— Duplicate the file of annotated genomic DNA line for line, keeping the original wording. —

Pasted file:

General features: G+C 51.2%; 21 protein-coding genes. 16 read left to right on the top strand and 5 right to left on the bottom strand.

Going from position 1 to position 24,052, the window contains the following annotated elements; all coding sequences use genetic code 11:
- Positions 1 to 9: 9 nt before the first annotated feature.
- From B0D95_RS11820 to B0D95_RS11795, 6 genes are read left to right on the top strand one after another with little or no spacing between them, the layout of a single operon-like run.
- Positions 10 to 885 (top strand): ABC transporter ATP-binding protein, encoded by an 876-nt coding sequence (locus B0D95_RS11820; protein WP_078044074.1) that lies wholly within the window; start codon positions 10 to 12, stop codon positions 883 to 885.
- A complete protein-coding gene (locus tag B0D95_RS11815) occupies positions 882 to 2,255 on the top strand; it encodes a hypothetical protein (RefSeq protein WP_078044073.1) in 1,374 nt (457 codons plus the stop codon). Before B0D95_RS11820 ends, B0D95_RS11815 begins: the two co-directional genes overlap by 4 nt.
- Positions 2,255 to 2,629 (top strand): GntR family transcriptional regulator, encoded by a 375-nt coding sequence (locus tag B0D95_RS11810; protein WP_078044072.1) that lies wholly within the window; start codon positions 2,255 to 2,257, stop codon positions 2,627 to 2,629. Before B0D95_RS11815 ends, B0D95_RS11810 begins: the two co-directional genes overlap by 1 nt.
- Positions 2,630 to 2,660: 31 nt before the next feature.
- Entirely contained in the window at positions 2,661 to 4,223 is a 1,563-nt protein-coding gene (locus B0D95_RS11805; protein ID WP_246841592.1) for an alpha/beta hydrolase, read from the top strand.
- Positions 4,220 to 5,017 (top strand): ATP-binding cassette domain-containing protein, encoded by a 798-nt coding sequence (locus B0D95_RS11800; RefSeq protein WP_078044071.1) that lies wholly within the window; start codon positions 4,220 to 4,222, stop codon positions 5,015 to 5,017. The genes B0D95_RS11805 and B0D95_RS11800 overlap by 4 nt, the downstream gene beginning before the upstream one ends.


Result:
General features: G+C 51.2%; 21 protein-coding genes. 16 read left to right on the top strand and 5 right to left on the bottom strand.

Going from position 1 to position 24,052, the window contains the following annotated elements; all coding sequences use genetic code 11:
- Positions 1 to 9: 9 nt before the first annotated feature.
- From B0D95_RS11820 to B0D95_RS11795, 6 genes are read left to right on the top strand one after another with little or no spacing between them, the layout of a single operon-like run.
- Positions 10 to 885 (top strand): ABC transporter ATP-binding protein, encoded by an 876-nt coding sequence (locus B0D95_RS11820; protein WP_078044074.1) that lies wholly within the window; start codon positions 10 to 12, stop codon positions 883 to 885.
- A complete protein-coding gene (locus tag B0D95_RS11815) occupies positions 882 to 2,255 on the top strand; it encodes a hypothetical protein (RefSeq protein WP_078044073.1) in 1,374 nt (457 codons plus the stop codon). Before B0D95_RS11820 ends, B0D95_RS11815 begins: the two co-directional genes overlap by 4 nt.
- Positions 2,255 to 2,629 (top strand): GntR family transcriptional regulator, encoded by a 375-nt coding sequence (locus tag B0D95_RS11810; protein WP_078044072.1) that lies wholly within the window; start codon positions 2,255 to 2,257, stop codon positions 2,627 to 2,629. Before B0D95_RS11815 ends, B0D95_RS11810 begins: the two co-directional genes overlap by 1 nt.
- Positions 2,630 to 2,660: 31 nt before the next feature.
- Entirely contained in the window at positions 2,661 to 4,223 is a 1,563-nt protein-coding gene (locus B0D95_RS11805; protein ID WP_246841592.1) for an alpha/beta hydrolase, read from the top strand.
- Positions 4,220 to 5,017 (top strand): ATP-binding cassette domain-containing protein, encoded by a 798-nt coding sequence (locus B0D95_RS11800; RefSeq protein WP_078044071.1) that lies wholly within the window; start codon positions 4,220 to 4,222, stop codon positions 5,015 to 5,017. The genes B0D95_RS11805 and B0D95_RS11800 overlap by 4 nt, the downstream gene beginning before the upstream one ends.